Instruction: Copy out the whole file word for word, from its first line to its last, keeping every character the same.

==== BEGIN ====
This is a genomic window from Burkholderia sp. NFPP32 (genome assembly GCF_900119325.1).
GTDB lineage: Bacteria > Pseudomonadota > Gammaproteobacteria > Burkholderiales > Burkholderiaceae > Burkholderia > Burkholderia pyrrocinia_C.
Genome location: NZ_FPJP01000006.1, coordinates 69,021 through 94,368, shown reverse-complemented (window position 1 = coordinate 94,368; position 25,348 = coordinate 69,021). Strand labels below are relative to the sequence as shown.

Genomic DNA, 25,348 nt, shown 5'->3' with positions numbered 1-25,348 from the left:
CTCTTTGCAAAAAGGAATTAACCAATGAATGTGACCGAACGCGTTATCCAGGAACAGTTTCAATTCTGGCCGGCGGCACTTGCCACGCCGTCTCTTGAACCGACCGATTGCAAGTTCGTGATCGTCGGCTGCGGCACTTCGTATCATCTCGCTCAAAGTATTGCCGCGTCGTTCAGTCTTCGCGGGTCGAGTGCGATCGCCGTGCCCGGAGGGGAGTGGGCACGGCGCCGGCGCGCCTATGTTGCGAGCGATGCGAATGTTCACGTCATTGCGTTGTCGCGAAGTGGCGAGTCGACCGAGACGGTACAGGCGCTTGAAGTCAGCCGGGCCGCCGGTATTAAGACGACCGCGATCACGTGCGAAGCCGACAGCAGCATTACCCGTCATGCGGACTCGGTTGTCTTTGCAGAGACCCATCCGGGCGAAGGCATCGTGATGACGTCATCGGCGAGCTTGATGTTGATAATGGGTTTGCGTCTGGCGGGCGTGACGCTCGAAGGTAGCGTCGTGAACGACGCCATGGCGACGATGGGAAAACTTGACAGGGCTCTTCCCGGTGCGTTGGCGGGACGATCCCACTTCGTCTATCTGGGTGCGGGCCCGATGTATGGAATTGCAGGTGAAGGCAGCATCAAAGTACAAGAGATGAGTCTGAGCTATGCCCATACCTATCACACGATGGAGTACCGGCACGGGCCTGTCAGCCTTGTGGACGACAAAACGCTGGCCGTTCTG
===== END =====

This is a genomic window from Burkholderia sp. NFPP32 (genome assembly GCF_900119325.1).
GTDB lineage: Bacteria > Pseudomonadota > Gammaproteobacteria > Burkholderiales > Burkholderiaceae > Burkholderia > Burkholderia pyrrocinia_C.
Genome location: NZ_FPJP01000006.1, coordinates 69,021 through 94,368, shown reverse-complemented (window position 1 = coordinate 94,368; position 25,348 = coordinate 69,021). Strand labels below are relative to the sequence as shown.

Genomic DNA, 25,348 nt, shown 5'->3' with positions numbered 1-25,348 from the left:
CTCTTTGCAAAAAGGAATTAACCAATGAATGTGACCGAACGCGTTATCCAGGAACAGTTTCAATTCTGGCCGGCGGCACTTGCCACGCCGTCTCTTGAACCGACCGATTGCAAGTTCGTGATCGTCGGCTGCGGCACTTCGTATCATCTCGCTCAAAGTATTGCCGCGTCGTTCAGTCTTCGCGGGTCGAGTGCGATCGCCGTGCCCGGAGGGGAGTGGGCACGGCGCCGGCGCGCCTATGTTGCGAGCGATGCGAATGTTCACGTCATTGCGTTGTCGCGAAGTGGCGAGTCGACCGAGACGGTACAGGCGCTTGAAGTCAGCCGGGCCGCCGGTATTAAGACGACCGCGATCACGTGCGAAGCCGACAGCAGCATTACCCGTCATGCGGACTCGGTTGTCTTTGCAGAGACCCATCCGGGCGAAGGCATCGTGATGACGTCATCGGCGAGCTTGATGTTGATAATGGGTTTGCGTCTGGCGGGCGTGACGCTCGAAGGTAGCGTCGTGAACGACGCCATGGCGACGATGGGAAAACTTGACAGGGCTCTTCCCGGTGCGTTGGCGGGACGATCCCACTTCGTCTATCTGGGTGCGGGCCCGATGTATGGAATTGCAGGTGAAGGCAGCATCAAAGTACAAGAGATGAGTCTGAGCTATGCCCATACCTATCACACGATGGAGTACCGGCACGGGCCTGTCAGCCTTGTGGACGACAAAACGCTGGCCGTTCTG